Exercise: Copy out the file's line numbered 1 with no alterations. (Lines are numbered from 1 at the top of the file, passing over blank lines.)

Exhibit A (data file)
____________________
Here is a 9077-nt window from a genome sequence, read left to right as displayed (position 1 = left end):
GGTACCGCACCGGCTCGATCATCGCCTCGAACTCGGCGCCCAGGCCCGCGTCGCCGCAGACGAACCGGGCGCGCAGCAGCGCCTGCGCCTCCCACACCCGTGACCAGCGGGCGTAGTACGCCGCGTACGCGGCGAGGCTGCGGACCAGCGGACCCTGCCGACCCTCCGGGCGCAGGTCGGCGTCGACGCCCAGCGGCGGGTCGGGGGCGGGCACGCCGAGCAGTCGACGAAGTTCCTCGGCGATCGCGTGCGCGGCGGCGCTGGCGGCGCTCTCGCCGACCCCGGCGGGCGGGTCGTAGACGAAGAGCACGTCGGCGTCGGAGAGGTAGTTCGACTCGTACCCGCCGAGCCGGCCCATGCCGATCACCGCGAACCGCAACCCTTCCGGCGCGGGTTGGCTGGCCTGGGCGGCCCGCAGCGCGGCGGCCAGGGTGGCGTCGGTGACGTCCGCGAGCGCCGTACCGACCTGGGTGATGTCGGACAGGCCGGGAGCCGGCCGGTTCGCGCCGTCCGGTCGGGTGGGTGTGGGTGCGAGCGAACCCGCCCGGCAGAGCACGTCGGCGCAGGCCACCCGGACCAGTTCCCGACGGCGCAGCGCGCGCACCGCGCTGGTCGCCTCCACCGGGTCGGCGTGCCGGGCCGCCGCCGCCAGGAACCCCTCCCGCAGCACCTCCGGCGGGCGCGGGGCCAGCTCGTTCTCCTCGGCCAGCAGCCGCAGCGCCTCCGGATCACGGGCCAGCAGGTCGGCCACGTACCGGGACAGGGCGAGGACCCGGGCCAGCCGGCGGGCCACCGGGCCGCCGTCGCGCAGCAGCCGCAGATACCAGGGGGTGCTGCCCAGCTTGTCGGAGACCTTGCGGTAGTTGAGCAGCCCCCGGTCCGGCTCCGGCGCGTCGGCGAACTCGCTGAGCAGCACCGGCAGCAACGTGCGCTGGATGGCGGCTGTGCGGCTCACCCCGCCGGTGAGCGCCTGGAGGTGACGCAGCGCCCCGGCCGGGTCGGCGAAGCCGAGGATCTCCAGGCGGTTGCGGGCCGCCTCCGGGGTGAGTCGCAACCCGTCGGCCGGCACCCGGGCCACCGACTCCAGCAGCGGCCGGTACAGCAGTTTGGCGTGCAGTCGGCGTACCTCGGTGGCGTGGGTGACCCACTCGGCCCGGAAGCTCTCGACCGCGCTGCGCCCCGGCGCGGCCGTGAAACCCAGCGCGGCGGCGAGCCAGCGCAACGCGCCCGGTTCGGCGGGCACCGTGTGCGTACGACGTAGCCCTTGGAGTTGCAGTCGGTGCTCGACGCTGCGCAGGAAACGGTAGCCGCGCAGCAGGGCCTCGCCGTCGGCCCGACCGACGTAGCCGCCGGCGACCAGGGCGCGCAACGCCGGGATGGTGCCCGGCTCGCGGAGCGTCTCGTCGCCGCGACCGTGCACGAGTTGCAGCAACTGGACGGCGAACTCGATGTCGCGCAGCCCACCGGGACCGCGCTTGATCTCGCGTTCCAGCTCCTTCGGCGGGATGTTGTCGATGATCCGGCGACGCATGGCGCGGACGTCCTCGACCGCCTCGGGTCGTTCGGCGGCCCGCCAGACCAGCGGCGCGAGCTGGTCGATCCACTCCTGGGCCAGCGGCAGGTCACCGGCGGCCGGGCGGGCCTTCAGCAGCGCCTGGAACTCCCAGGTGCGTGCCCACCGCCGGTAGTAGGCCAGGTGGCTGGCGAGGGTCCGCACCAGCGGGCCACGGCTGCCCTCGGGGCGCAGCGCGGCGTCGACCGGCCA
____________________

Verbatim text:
Here is a 9077-nt window from a genome sequence, read left to right as displayed (position 1 = left end):